Doctor of Philosophy (PHD)
Communication Studies (Communication)
Date of Defense
First Committee Member
Victoria Orrego Dunleavy
Second Committee Member
Third Committee Member
Fourth Committee Member
Cognitive behavioral violence prevention (CB-VP) parenting groups are commonly used for the primary and secondary prevention of violence. These groups use persuasive messages that target violence-related attitudes and cognitions, with the expectation that this will result in behavior change. Despite their frequent use as family violence prevention strategies, little is known about the actual messages being exchanged in CB-VP groups and how participants perceive and recall these messages. This study analyzes messages aimed at changing behaviors as recalled by Hispanic participants in federally funded Fatherhood groups in Miami, Florida. Applying concepts from violence prevention, behavior change messages were classified by topic, type of behavior targeted, compliance gaining strategies (Marwell & Schmitt, 1967), and sources of influence Wheeless, Baraclough & Stewart, 1983). The most common topics reported by participants included parenting role, discipline, communication content and spending time with children. Over a third of the appeals targeted behaviors that were not observable actions, but rather cognitive acts such as thinking, reflecting, and paying attention. Reward and punishment were the most frequently used compliance gaining strategies, followed by moral and expertise strategies. Most appeals were based on the expected outcomes of the proposed behaviors as the main source of influence. The results of this study provide a greater understanding of the motivations used to support behavior change messages in violence prevention parenting groups.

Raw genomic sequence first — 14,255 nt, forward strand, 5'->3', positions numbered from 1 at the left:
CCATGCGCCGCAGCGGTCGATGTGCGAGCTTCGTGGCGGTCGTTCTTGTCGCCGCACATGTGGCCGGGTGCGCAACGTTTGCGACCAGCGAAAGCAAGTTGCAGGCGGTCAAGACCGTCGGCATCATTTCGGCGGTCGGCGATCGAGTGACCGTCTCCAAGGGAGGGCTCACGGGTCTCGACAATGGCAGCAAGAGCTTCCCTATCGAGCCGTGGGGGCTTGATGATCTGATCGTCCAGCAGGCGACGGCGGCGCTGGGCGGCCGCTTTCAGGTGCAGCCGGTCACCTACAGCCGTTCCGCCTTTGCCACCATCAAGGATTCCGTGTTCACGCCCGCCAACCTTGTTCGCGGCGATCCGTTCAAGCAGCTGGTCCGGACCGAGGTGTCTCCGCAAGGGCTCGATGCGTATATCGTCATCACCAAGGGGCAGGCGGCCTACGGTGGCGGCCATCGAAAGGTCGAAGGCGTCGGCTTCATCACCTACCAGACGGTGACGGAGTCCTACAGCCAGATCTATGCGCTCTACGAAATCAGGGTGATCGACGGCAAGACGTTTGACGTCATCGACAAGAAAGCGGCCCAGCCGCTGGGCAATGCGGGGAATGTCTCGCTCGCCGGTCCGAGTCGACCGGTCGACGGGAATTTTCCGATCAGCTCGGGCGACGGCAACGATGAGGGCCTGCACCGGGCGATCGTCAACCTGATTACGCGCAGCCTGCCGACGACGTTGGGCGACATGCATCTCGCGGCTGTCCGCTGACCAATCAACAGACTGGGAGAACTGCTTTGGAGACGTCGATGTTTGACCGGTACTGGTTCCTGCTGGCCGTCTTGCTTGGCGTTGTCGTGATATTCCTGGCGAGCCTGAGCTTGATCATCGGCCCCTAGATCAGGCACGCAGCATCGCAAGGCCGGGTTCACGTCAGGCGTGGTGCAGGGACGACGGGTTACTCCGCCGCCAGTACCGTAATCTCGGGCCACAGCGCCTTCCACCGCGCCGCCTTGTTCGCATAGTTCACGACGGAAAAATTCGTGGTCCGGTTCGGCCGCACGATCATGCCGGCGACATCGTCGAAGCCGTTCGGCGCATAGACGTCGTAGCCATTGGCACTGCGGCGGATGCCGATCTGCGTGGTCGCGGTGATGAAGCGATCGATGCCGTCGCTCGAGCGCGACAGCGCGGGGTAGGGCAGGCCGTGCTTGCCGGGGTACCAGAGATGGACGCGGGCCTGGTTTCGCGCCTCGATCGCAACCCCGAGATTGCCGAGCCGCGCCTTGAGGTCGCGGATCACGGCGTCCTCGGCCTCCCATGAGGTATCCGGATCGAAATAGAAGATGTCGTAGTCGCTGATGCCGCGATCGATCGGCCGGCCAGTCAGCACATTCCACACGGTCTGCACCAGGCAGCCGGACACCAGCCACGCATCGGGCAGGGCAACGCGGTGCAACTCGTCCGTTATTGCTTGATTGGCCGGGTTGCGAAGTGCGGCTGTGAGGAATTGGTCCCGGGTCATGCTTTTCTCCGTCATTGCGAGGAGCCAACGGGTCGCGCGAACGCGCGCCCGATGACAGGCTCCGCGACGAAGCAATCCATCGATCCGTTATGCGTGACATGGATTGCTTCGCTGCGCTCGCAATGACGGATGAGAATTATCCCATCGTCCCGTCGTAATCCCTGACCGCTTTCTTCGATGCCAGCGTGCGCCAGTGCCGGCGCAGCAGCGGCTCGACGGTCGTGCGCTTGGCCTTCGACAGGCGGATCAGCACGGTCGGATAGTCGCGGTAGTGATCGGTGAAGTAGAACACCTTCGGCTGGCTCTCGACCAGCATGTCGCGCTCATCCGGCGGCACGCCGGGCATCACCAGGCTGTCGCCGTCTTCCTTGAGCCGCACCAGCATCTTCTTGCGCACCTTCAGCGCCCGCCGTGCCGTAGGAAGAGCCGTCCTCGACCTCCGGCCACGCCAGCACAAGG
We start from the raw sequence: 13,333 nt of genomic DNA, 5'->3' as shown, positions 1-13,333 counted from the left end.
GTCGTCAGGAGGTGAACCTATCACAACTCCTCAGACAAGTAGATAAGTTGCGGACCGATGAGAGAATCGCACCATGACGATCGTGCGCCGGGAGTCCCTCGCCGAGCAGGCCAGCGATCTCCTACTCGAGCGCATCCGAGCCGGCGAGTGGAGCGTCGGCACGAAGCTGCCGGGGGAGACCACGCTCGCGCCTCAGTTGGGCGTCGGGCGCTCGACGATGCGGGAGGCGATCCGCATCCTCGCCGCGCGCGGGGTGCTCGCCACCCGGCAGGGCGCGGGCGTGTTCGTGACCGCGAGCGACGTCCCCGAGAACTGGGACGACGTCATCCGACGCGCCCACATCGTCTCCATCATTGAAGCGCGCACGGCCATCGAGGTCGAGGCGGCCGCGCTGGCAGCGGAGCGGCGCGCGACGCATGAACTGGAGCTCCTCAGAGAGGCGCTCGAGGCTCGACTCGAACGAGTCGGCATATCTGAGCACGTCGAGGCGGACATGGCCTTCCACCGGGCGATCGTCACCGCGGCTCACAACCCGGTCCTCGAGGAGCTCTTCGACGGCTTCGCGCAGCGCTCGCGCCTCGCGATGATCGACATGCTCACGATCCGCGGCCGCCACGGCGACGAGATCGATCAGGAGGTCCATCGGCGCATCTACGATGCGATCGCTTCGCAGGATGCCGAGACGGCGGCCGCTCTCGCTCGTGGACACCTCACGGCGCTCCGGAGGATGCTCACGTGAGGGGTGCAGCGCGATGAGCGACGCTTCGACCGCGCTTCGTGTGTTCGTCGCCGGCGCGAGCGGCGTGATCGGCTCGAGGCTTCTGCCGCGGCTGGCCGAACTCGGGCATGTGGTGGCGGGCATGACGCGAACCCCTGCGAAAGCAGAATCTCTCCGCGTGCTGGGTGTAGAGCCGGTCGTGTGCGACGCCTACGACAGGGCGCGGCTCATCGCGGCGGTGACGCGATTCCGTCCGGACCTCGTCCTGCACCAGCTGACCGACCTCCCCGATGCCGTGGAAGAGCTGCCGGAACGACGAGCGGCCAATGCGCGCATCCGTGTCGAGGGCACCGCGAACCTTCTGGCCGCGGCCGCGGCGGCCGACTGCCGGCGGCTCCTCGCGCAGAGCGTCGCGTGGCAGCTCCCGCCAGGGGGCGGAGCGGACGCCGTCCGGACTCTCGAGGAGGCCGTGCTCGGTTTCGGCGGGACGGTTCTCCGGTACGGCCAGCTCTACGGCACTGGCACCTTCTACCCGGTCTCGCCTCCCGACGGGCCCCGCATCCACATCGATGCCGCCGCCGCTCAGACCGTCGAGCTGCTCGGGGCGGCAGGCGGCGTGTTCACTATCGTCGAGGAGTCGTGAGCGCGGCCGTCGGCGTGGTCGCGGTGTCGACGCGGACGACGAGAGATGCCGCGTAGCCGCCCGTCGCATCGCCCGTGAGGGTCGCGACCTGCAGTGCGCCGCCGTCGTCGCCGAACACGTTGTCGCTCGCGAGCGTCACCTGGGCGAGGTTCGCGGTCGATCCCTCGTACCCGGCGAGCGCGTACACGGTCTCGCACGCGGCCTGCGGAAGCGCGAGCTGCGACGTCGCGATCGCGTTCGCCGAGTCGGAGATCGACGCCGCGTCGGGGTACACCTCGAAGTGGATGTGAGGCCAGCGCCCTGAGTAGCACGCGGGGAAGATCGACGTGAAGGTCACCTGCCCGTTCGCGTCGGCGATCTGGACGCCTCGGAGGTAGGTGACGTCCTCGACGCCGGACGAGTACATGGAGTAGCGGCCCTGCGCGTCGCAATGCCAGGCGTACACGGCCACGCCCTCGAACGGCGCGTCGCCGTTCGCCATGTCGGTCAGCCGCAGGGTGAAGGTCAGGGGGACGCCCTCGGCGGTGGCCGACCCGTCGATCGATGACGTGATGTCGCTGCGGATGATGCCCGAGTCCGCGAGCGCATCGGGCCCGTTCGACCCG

Behavior Change; Cognitive Beahvioral Violence Prevention Groups; Family Violence; Compliance Gaining Appeals; Sources Of Influence; Fatherhood
Villar, Maria Elena, "Compliance Gaining Appeals and Sources of Influence in Cognitive Behavioral Violence Prevention Fatherhood Groups" (2008). Open Access Dissertations. 146.